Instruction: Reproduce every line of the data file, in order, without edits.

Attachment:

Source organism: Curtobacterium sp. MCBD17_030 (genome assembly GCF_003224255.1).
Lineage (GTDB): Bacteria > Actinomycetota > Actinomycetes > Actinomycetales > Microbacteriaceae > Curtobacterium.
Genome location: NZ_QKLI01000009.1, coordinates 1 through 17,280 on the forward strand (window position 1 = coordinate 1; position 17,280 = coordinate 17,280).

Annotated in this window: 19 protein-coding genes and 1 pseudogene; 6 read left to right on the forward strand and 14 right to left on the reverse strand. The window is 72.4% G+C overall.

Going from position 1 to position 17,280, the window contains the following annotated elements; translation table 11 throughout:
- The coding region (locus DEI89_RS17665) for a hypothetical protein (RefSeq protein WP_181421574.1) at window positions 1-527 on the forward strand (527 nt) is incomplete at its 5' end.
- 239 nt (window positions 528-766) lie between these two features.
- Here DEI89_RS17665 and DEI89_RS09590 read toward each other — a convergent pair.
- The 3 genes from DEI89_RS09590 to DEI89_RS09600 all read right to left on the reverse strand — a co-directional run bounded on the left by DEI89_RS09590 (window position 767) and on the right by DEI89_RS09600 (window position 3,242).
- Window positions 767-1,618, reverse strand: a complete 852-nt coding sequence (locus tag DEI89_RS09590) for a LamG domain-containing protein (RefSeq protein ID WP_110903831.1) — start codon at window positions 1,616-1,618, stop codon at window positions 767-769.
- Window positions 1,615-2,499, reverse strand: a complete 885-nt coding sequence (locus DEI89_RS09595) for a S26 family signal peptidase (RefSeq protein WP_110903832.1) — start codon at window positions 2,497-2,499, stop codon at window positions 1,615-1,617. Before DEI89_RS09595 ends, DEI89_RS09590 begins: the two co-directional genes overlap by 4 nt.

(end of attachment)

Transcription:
Source organism: Curtobacterium sp. MCBD17_030 (genome assembly GCF_003224255.1).
Lineage (GTDB): Bacteria > Actinomycetota > Actinomycetes > Actinomycetales > Microbacteriaceae > Curtobacterium.
Genome location: NZ_QKLI01000009.1, coordinates 1 through 17,280 on the forward strand (window position 1 = coordinate 1; position 17,280 = coordinate 17,280).

Annotated in this window: 19 protein-coding genes and 1 pseudogene; 6 read left to right on the forward strand and 14 right to left on the reverse strand. The window is 72.4% G+C overall.

Going from position 1 to position 17,280, the window contains the following annotated elements; translation table 11 throughout:
- The coding region (locus DEI89_RS17665) for a hypothetical protein (RefSeq protein WP_181421574.1) at window positions 1-527 on the forward strand (527 nt) is incomplete at its 5' end.
- 239 nt (window positions 528-766) lie between these two features.
- Here DEI89_RS17665 and DEI89_RS09590 read toward each other — a convergent pair.
- The 3 genes from DEI89_RS09590 to DEI89_RS09600 all read right to left on the reverse strand — a co-directional run bounded on the left by DEI89_RS09590 (window position 767) and on the right by DEI89_RS09600 (window position 3,242).
- Window positions 767-1,618, reverse strand: a complete 852-nt coding sequence (locus tag DEI89_RS09590) for a LamG domain-containing protein (RefSeq protein ID WP_110903831.1) — start codon at window positions 1,616-1,618, stop codon at window positions 767-769.
- Window positions 1,615-2,499, reverse strand: a complete 885-nt coding sequence (locus DEI89_RS09595) for a S26 family signal peptidase (RefSeq protein WP_110903832.1) — start codon at window positions 2,497-2,499, stop codon at window positions 1,615-1,617. Before DEI89_RS09595 ends, DEI89_RS09590 begins: the two co-directional genes overlap by 4 nt.